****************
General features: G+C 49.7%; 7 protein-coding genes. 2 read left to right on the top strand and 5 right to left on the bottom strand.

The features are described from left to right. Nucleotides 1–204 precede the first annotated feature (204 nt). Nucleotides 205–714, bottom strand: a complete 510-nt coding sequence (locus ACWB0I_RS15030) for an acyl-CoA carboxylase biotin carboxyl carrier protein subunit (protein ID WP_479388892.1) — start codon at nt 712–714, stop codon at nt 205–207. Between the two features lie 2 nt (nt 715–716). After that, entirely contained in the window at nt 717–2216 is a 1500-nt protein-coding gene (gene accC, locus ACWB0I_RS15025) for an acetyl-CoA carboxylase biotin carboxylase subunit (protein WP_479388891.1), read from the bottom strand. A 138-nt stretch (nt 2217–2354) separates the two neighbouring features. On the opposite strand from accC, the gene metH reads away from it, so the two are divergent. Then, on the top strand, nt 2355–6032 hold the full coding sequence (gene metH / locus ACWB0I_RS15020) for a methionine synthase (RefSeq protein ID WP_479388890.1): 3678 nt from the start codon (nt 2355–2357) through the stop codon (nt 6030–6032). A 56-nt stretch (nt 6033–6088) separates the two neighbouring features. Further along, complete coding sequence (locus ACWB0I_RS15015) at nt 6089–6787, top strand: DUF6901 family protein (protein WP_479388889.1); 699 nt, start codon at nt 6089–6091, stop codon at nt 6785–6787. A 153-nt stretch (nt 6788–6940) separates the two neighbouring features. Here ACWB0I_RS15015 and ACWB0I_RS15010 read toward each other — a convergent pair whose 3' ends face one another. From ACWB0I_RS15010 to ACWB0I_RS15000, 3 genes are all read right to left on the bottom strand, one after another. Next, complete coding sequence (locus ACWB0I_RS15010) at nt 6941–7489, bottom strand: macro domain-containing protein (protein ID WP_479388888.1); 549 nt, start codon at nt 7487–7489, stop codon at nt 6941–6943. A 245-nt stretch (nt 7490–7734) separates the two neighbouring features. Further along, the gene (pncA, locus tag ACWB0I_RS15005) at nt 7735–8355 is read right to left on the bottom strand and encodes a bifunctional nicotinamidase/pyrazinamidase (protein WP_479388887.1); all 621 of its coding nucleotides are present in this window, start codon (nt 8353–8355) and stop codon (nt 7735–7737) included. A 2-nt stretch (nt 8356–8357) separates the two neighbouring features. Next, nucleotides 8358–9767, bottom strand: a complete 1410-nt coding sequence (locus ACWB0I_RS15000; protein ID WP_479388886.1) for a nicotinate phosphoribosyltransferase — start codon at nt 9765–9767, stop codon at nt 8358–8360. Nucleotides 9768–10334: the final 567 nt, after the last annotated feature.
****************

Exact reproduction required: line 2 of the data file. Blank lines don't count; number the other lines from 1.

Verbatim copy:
The features are described from left to right. Nucleotides 1–204 precede the first annotated feature (204 nt). Nucleotides 205–714, bottom strand: a complete 510-nt coding sequence (locus ACWB0I_RS15030) for an acyl-CoA carboxylase biotin carboxyl carrier protein subunit (protein ID WP_479388892.1) — start codon at nt 712–714, stop codon at nt 205–207. Between the two features lie 2 nt (nt 715–716). After that, entirely contained in the window at nt 717–2216 is a 1500-nt protein-coding gene (gene accC, locus ACWB0I_RS15025) for an acetyl-CoA carboxylase biotin carboxylase subunit (protein WP_479388891.1), read from the bottom strand. A 138-nt stretch (nt 2217–2354) separates the two neighbouring features. On the opposite strand from accC, the gene metH reads away from it, so the two are divergent. Then, on the top strand, nt 2355–6032 hold the full coding sequence (gene metH / locus ACWB0I_RS15020) for a methionine synthase (RefSeq protein ID WP_479388890.1): 3678 nt from the start codon (nt 2355–2357) through the stop codon (nt 6030–6032). A 56-nt stretch (nt 6033–6088) separates the two neighbouring features. Further along, complete coding sequence (locus ACWB0I_RS15015) at nt 6089–6787, top strand: DUF6901 family protein (protein WP_479388889.1); 699 nt, start codon at nt 6089–6091, stop codon at nt 6785–6787. A 153-nt stretch (nt 6788–6940) separates the two neighbouring features. Here ACWB0I_RS15015 and ACWB0I_RS15010 read toward each other — a convergent pair whose 3' ends face one another. From ACWB0I_RS15010 to ACWB0I_RS15000, 3 genes are all read right to left on the bottom strand, one after another. Next, complete coding sequence (locus ACWB0I_RS15010) at nt 6941–7489, bottom strand: macro domain-containing protein (protein ID WP_479388888.1); 549 nt, start codon at nt 7487–7489, stop codon at nt 6941–6943. A 245-nt stretch (nt 7490–7734) separates the two neighbouring features. Further along, the gene (pncA, locus tag ACWB0I_RS15005) at nt 7735–8355 is read right to left on the bottom strand and encodes a bifunctional nicotinamidase/pyrazinamidase (protein WP_479388887.1); all 621 of its coding nucleotides are present in this window, start codon (nt 8353–8355) and stop codon (nt 7735–7737) included. A 2-nt stretch (nt 8356–8357) separates the two neighbouring features. Next, nucleotides 8358–9767, bottom strand: a complete 1410-nt coding sequence (locus ACWB0I_RS15000; protein ID WP_479388886.1) for a nicotinate phosphoribosyltransferase — start codon at nt 9765–9767, stop codon at nt 8358–8360. Nucleotides 9768–10334: the final 567 nt, after the last annotated feature.